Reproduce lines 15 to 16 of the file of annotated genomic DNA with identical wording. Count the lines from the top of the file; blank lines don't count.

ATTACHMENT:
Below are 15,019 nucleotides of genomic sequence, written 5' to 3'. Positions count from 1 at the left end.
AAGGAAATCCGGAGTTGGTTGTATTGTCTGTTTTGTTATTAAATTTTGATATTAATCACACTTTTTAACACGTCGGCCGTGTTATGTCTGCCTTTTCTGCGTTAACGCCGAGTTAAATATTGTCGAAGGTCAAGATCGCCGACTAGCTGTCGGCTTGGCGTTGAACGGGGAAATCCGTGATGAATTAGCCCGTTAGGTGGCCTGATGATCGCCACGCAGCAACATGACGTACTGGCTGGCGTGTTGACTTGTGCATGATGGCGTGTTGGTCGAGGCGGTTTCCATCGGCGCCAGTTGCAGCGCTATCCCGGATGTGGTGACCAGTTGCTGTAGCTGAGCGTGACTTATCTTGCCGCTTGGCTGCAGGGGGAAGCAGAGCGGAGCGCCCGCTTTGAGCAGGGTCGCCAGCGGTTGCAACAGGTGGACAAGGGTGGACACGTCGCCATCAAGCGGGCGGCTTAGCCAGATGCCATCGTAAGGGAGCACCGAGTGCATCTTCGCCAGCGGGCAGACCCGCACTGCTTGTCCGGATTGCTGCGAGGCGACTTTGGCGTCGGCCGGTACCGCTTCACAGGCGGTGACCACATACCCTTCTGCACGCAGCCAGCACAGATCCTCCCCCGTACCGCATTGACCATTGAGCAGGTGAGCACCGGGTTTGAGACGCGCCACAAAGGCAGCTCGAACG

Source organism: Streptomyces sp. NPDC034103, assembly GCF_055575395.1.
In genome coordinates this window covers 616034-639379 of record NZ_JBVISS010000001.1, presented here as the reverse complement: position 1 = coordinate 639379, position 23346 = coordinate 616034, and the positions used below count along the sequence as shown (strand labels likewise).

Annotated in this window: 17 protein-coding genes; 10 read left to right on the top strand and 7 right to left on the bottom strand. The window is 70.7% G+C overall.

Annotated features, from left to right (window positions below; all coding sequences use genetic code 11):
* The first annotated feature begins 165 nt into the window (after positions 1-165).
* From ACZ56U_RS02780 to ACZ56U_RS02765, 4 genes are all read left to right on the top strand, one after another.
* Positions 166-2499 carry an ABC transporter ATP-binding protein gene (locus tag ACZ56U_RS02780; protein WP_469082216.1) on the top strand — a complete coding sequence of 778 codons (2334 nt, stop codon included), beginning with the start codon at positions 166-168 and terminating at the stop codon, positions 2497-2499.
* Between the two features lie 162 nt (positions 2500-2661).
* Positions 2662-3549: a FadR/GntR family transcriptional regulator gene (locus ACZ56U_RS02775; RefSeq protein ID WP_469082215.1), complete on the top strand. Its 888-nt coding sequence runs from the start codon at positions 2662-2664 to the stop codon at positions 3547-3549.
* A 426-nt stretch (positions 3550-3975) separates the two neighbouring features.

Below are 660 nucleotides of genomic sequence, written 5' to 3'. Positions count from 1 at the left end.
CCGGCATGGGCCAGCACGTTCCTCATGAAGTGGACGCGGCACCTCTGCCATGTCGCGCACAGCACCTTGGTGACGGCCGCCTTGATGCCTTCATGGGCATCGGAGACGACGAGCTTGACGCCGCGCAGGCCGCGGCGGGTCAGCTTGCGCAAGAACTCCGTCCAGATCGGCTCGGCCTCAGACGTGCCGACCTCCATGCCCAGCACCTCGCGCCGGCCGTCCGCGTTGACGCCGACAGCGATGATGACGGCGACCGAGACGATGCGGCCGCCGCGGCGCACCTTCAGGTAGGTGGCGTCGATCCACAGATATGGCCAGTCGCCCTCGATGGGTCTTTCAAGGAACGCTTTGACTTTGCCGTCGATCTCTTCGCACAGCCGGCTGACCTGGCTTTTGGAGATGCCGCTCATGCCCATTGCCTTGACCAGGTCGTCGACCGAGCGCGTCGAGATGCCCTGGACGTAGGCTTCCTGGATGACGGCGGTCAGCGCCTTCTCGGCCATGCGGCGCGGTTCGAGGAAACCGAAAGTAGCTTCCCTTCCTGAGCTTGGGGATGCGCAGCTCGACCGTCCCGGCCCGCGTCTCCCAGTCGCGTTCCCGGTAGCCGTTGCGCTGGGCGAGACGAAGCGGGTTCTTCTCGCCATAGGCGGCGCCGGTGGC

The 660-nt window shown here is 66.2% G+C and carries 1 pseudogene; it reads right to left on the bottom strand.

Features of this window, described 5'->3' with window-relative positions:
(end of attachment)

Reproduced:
The 660-nt window shown here is 66.2% G+C and carries 1 pseudogene; it reads right to left on the bottom strand.

Features of this window, described 5'->3' with window-relative positions: